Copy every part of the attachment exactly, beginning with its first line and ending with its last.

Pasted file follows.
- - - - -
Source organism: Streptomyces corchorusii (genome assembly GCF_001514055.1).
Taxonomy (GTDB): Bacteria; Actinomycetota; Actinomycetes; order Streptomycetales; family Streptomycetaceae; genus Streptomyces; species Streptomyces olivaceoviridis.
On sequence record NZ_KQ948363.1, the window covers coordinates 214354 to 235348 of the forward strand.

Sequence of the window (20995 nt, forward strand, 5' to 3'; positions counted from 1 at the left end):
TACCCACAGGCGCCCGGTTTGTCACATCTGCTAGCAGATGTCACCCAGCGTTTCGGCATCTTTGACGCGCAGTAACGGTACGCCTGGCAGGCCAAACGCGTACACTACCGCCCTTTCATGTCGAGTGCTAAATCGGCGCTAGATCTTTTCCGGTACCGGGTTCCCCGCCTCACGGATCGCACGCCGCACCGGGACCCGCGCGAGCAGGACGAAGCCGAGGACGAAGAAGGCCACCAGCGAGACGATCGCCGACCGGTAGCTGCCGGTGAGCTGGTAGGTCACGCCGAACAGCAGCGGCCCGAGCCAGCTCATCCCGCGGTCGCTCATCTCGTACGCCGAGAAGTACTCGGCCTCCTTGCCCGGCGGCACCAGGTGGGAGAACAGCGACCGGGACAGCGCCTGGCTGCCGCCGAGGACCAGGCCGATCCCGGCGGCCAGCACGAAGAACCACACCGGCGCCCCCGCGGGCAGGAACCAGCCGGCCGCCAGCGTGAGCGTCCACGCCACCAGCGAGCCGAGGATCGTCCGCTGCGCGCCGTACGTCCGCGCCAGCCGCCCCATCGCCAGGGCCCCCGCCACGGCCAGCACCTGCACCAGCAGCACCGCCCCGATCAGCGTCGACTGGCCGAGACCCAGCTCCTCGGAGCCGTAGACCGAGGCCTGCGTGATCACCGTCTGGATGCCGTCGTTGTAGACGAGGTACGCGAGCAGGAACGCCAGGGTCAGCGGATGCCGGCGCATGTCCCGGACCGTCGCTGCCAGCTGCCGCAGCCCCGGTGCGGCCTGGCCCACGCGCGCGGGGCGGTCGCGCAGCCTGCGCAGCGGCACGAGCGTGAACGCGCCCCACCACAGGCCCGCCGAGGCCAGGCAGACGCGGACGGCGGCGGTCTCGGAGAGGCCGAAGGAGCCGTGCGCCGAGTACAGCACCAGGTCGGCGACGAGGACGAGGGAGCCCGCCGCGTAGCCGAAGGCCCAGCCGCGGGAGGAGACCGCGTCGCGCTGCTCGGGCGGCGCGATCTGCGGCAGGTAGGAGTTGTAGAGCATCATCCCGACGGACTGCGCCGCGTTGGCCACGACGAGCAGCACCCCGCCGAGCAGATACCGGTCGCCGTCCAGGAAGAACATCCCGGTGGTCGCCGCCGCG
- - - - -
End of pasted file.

Source organism: Streptomyces corchorusii (genome assembly GCF_001514055.1).
Taxonomy (GTDB): Bacteria; Actinomycetota; Actinomycetes; order Streptomycetales; family Streptomycetaceae; genus Streptomyces; species Streptomyces olivaceoviridis.
On sequence record NZ_KQ948363.1, the window covers coordinates 214354 to 235348 of the forward strand.

Sequence of the window (20995 nt, forward strand, 5' to 3'; positions counted from 1 at the left end):
TACCCACAGGCGCCCGGTTTGTCACATCTGCTAGCAGATGTCACCCAGCGTTTCGGCATCTTTGACGCGCAGTAACGGTACGCCTGGCAGGCCAAACGCGTACACTACCGCCCTTTCATGTCGAGTGCTAAATCGGCGCTAGATCTTTTCCGGTACCGGGTTCCCCGCCTCACGGATCGCACGCCGCACCGGGACCCGCGCGAGCAGGACGAAGCCGAGGACGAAGAAGGCCACCAGCGAGACGATCGCCGACCGGTAGCTGCCGGTGAGCTGGTAGGTCACGCCGAACAGCAGCGGCCCGAGCCAGCTCATCCCGCGGTCGCTCATCTCGTACGCCGAGAAGTACTCGGCCTCCTTGCCCGGCGGCACCAGGTGGGAGAACAGCGACCGGGACAGCGCCTGGCTGCCGCCGAGGACCAGGCCGATCCCGGCGGCCAGCACGAAGAACCACACCGGCGCCCCCGCGGGCAGGAACCAGCCGGCCGCCAGCGTGAGCGTCCACGCCACCAGCGAGCCGAGGATCGTCCGCTGCGCGCCGTACGTCCGCGCCAGCCGCCCCATCGCCAGGGCCCCCGCCACGGCCAGCACCTGCACCAGCAGCACCGCCCCGATCAGCGTCGACTGGCCGAGACCCAGCTCCTCGGAGCCGTAGACCGAGGCCTGCGTGATCACCGTCTGGATGCCGTCGTTGTAGACGAGGTACGCGAGCAGGAACGCCAGGGTCAGCGGATGCCGGCGCATGTCCCGGACCGTCGCTGCCAGCTGCCGCAGCCCCGGTGCGGCCTGGCCCACGCGCGCGGGGCGGTCGCGCAGCCTGCGCAGCGGCACGAGCGTGAACGCGCCCCACCACAGGCCCGCCGAGGCCAGGCAGACGCGGACGGCGGCGGTCTCGGAGAGGCCGAAGGAGCCGTGCGCCGAGTACAGCACCAGGTCGGCGACGAGGACGAGGGAGCCCGCCGCGTAGCCGAAGGCCCAGCCGCGGGAGGAGACCGCGTCGCGCTGCTCGGGCGGCGCGATCTGCGGCAGGTAGGAGTTGTAGAGCATCATCCCGACGGACTGCGCCGCGTTGGCCACGACGAGCAGCACCCCGCCGAGCAGATACCGGTCGCCGTCCAGGAAGAACATCCCGGTGGTCGCCGCCGCG